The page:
(Updated 2013-04-23 to fix broken links)
A Distinguished Gathering

Here is a great video Fern sent me of a complete concert from last February in Shanghai: “A Distinguished Gathering: Beijing-Tianjin-Shanghai Joint Performance“, which was filmed at the Shanghai Grand Theatre on 2011-02-17.

It might be really hot here today, but it was cold in Shanghai during the concert. Fern spotted some very good photos of everyone at this concert:
Wang Peiyu and her musicians are in winter coats during rehearsals.

rehearsing in Shanghai

Wang Peiyu

Not only the rehearsals were cold, so was the concert. Check out the audience during the concert, they have their collars turned up!  (Especially the guy wearing yellow on the left, we’ll be checking in on him frequently during the video.)

winter coats

The MC, however, is brave enough to remain sleeveless. This is not HD, so you can’t see the goose-bumps.
sleveless MC

Francis, a salesman I work with, was actually in Shanghai at about the same time as this concert was filmed. Now, if there’s one thing a Canadian is used to, it’s the winter cold. Yet when I asked Francis about his trip in China, he admitted he froze his tail off the whole time. The reason: it’s not that cold in China, it’s just that nobody heats their cars or buildings to save money. Canadians heat their houses above 15 degrees at all times during winter, even if they leave the city for two weeks. Doing the opposite is not only cheap, it’s unhealthy. Wary Canadian home owners know humid buildings under 15 degrees Celsius can easily get infested with mildew that grow between wall partitions, giving off spores that attack the lungs and cause strong asthma and allergies. Cleaning such infestations are difficult to do, require professional services and ripping out walls, which can be much more costly than the savings won by not heating. An acquaintance of mine had the habit of never heating his Ottawa region home. Ten years later, his home is worthless, and can only be torn down.

Please lower the volume on your computer before beginning, sound is about as loud as the theatre was cold.

As usual, I’ll print Fern’s comments in italics with perhaps a comment from me here or there in [regular font]. Here is Fern with the cast and song list:

Yang Shaopeng

Yang Shaopeng (杨少彭) -Zhulian Zhai (Zhulian Fort)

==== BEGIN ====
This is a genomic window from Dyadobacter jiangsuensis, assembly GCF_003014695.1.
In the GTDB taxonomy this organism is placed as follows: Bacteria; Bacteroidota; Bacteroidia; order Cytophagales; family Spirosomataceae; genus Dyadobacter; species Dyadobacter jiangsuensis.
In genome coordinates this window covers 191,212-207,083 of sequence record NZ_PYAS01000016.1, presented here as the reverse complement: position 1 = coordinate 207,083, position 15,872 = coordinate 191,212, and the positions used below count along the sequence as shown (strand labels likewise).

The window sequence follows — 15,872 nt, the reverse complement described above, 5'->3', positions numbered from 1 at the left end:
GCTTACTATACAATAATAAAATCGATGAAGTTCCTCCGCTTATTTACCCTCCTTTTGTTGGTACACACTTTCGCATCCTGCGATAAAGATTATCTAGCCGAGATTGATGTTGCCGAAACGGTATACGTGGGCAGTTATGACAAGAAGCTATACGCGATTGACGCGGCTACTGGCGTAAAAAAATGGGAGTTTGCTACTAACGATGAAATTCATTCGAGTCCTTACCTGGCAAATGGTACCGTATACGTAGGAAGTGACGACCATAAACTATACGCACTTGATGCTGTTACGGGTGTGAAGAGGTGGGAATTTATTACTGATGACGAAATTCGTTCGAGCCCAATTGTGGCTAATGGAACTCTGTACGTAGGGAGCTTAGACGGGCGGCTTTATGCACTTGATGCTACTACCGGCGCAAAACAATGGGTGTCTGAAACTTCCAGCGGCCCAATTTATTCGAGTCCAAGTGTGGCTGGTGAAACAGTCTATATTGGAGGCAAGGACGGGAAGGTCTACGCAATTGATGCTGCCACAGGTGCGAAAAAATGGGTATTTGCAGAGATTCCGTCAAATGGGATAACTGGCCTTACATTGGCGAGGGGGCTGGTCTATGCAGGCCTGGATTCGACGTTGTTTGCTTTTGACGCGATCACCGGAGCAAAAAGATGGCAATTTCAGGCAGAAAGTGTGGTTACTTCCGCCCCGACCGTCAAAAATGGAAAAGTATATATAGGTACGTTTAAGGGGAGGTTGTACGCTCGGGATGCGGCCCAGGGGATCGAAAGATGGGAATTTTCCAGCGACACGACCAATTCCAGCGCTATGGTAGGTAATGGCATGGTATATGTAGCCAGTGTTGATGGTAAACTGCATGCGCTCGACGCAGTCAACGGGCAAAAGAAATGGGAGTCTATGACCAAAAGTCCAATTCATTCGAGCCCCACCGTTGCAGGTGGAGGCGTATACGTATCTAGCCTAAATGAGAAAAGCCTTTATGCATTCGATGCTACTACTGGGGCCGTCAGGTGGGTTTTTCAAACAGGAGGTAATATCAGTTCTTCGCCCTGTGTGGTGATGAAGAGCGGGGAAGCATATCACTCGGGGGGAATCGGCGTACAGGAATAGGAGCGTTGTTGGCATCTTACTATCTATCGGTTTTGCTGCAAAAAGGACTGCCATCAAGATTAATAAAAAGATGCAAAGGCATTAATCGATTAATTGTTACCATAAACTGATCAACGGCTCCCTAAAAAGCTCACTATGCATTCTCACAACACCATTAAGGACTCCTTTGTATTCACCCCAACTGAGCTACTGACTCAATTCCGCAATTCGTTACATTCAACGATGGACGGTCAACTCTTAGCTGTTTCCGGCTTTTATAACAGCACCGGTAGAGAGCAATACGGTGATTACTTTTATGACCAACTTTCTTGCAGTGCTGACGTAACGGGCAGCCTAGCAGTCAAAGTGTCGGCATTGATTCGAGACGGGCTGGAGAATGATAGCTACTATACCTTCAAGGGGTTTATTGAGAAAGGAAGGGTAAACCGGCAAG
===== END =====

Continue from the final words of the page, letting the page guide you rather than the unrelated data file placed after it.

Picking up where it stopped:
Zhao Huan

Zhao Huan (赵欢) – Suo Lin Nang (The Unicorn Purse)

[ I am starting to know this opera fairly well! It’s starting to be like listening to “O mio babbino caro” sung by different sopranos (my favorite version is Renée Fleming’s). This is the first time I hear Zhao Huan. To my untrained ears, she does not hit the high notes with ease, and is a bit too quiet during at least one quieter moment. She also could look a bit more relaxed and assured. I guess it’s hard to picture everyone in the audience naked when it’s that cold and they’re all dressed in winter coats. ]

Tan Xiaoling

Tan Xiaoling (谭晓令) – Silang Tan Mu (Silang Visits his Mother)

[This is the first time I see her. The audience responds well to her intro. Boisterous, a very strong voice, her style sounds almost violent to my ears! She’s a natural for Modern Beijing opera.]

Zhang Liyuan

Zhang Liyuan (张笠媛) – Zhuangyuan Mei (Top Scholar as Matchmaker)

[First time I hear Zhang Liyuan. Her voice is a little high, à la Li Shengsu, and she has excellent portamento. The passage at 18:40 is exceptional. This aria’s tempo could have been a bit slower for me, with more sustain on the final words of the sentences in certain passages. The accompanying instrument is also a little bit harsh and screechy. ]

Wang Peiyu

Wang Peiyu (王珮瑜) – Sou Gu Jiu Gu (The Story of the Orphan)

[Fern considers this actress a shooting star. I admit she has an excellent voice and regularly sings something I’d never heard before. Sound saturates a bit at 21:11, Wang Peiyu has a very dynamic voice, it can go from soft to very loud. ]

Xiong Mingxia

Xiong Mingxia (熊明霞) – Huo Xiaoyu

[I haven’t seen this singer before. A pretty voice, a pretty face, precise and fluid delivery. She must be terrific in full costume. ]